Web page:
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Clipper prepared to expand RoRo activities

Clipper's RoRo business Seatruck, along with the company's investments in ferry operator Danske Færger, are keeping Clipper afloat in a period with an unstable bulk market. As such, Clipper is looking into potential expansion possibilities, Kristian Mørch, Group CEO at Clipper, tells ShippingWatch.

The bulk market has been tough for Clipper in recent years, and the company's RoRo business has served as a bright spot during this time. So much so that Clipper is now prepared to expand its RoRO activities beyond the existing services on the Irish Sea.

"RoRo and ferries are more stable, where the bulk markets are very volatile. These two sectors currently account for a majority of our revenue. We're looking at various markets that could be interesting to us right now," Clipper Group CEO Kristian Mørch tells ShippingWatch.

Surpassing market growth

Along with investments in ferry operator Danske Færger and a 30 percent ownership stake in Mols-Linien, RoRo carrier Seatruck accounts for 40 percent of Clipper's business. Seatruck is fully owned by Clipper and the RoRo carrier operates 12 ferries that only transport cargo - no passengers. Seatruck operates six of the ferries itself, from its headquarters near Manchester, and the six remaining ferries are chartered out.

Photo: Stena
Photo: Stena

These six chartered ferries are the ones Clipper might deploy on other services, as the Irish Sea is starting to fill up with Seatruck and its competitors.

"We've managed to grow five-six percent on the Irish Sea, while market growth has been around four percent. Now we believe additional growth must be found elsewhere," says Kristian Mørch.

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The English Channel is not a market where Clipper plans to compete, but the Mediterranean could be a possibility.

"We have the luxury of being able to look into expanding our number of services. We're not preparing new major investments, we're going to use the assets we already have. A majority of our total investments are placed in bulk," says Kristian Mørch.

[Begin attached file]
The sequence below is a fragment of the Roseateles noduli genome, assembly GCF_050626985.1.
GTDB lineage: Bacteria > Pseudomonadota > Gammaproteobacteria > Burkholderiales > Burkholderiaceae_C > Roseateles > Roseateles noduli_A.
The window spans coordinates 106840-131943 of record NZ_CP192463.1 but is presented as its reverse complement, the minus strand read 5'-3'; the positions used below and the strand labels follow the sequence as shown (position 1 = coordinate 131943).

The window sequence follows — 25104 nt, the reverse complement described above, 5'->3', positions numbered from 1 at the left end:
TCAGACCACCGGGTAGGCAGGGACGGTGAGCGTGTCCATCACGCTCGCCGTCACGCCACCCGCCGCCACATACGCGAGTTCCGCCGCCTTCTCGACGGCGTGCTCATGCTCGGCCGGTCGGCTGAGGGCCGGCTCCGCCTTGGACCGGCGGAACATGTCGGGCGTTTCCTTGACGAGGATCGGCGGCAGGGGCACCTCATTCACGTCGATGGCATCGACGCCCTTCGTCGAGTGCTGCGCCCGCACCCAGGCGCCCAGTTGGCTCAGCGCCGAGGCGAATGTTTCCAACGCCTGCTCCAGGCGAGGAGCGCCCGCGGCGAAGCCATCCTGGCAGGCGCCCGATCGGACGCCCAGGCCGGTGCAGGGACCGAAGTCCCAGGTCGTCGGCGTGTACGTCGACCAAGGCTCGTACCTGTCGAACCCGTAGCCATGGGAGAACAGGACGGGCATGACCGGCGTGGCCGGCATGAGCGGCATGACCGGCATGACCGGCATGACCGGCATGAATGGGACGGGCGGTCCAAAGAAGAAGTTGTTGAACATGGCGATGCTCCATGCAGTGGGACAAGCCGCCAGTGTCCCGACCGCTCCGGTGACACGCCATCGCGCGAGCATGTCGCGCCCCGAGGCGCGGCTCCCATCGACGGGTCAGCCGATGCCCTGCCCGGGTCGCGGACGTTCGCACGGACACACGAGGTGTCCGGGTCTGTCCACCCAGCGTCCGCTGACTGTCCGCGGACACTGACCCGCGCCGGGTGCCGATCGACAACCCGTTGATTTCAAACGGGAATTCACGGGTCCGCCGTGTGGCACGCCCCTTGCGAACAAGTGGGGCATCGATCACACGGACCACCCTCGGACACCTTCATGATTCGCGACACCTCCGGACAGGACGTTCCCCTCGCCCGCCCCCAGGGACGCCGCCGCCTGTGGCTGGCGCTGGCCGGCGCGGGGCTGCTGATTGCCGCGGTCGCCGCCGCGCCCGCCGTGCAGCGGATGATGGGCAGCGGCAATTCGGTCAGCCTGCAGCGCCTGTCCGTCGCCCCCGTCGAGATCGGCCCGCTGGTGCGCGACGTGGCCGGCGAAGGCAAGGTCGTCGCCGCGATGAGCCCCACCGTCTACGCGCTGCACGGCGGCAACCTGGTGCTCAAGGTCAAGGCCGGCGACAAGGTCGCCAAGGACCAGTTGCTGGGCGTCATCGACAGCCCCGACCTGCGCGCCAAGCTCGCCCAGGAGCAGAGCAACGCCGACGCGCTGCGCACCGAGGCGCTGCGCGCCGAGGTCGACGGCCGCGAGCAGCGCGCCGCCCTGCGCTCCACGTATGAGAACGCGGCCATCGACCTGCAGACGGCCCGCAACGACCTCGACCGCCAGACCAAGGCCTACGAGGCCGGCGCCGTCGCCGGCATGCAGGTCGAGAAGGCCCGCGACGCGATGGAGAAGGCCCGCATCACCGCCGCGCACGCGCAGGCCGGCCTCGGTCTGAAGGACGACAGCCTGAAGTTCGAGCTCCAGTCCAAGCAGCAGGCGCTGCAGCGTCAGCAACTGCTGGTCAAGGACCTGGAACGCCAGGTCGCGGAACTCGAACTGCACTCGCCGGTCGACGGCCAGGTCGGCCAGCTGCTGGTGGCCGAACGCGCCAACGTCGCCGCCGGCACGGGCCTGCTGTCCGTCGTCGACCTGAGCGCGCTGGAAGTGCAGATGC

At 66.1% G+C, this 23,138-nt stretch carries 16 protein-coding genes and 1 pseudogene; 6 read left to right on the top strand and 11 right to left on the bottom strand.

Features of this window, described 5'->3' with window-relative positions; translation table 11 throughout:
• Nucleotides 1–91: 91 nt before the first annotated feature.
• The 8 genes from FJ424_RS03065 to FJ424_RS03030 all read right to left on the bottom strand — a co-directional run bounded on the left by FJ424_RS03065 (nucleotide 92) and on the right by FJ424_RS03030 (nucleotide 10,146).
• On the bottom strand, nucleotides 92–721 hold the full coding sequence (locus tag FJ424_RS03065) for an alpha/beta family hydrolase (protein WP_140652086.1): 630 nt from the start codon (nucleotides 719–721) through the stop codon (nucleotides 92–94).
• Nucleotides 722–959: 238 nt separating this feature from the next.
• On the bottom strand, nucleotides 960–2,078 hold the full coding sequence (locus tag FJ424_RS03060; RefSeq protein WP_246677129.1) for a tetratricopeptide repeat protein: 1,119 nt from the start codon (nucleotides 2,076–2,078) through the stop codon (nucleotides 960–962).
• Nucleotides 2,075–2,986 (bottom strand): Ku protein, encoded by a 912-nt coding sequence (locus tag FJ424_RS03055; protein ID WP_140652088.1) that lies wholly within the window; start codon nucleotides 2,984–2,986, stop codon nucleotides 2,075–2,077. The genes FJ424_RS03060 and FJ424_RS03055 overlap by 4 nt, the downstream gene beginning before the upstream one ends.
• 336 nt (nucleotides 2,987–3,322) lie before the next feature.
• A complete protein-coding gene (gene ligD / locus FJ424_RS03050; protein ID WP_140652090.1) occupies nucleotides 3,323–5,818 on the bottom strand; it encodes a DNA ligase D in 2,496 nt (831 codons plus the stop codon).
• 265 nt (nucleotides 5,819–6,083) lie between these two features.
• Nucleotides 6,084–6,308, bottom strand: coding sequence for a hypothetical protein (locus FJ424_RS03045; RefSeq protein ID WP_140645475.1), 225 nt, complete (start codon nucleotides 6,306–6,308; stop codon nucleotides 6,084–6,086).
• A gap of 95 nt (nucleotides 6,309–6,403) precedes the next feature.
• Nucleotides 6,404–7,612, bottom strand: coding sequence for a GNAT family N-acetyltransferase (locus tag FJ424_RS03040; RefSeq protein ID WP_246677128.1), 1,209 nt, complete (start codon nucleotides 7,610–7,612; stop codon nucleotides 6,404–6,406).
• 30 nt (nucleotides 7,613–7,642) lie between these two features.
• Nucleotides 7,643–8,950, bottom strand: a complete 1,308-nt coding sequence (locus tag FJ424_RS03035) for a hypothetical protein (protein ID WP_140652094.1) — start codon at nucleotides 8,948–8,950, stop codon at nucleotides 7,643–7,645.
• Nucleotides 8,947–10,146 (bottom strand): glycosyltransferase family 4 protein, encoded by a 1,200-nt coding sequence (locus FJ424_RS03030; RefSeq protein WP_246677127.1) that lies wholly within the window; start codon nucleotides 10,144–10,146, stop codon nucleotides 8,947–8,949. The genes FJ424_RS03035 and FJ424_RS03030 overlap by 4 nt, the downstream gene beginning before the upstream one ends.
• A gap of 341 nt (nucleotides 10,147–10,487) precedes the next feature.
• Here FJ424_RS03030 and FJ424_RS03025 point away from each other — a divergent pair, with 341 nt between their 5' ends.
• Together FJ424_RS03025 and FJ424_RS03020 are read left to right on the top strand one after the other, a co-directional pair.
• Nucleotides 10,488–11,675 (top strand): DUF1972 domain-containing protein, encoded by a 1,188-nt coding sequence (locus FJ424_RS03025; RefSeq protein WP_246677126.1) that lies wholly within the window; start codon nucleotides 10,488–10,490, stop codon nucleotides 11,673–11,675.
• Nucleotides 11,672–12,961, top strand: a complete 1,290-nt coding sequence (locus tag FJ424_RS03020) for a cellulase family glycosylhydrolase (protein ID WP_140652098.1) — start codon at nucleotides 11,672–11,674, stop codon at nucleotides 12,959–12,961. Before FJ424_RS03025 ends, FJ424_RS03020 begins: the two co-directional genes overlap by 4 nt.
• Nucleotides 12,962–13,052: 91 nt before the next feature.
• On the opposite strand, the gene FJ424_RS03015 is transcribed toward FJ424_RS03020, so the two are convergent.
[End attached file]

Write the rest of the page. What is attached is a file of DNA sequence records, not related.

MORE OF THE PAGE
He does not reject the notion that Clipper will help make Danske Færger expand, but it will not happen at this time. Clipper owns 50 percent of Danske Færger.

Bulk to drive the work

However, the solid developments of Seatruck are not making Clipper rethink the company entirely.

"We have a fundamental belief in the bulk market, and the bulk market is our core business. In addition to ferries and RoRo's, we've been in tanker and cruise in the past, segments that we're now exiting completely. We're pretty much done changing the company, so we are where we'd like to be, but we're not about to downscale bulk," says Kristian Mørch.

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Seatruck did not deliver a profit in 2012, but the company was profitable in 2013 and is expected to be profitable again in 2014.

Sseatruck is part of Clipper Group A/S, a subsidiary of Clipper Group Ltd.

Clipper Group A/S made a USD 19 million deficit in 2013, a significant improvement over 2012, where the carrier suffered a deficit of USD 70 million and 2011, where Clipper Group A/S' deficit came to USD 113 million.

"The significant improvement as compared with 2012 is in line with our expectations. The two most significant companies within Clipper Group A/S are Danske Færger and Seatruck Ferries, and both of these companies showed impressive development in 2013. The main reason why we still have an overall deficit lies within our tanker activities, and here we are making good progress on our exit," said Clipper Group CFO Flemming Steen in relation to the company's interim report.

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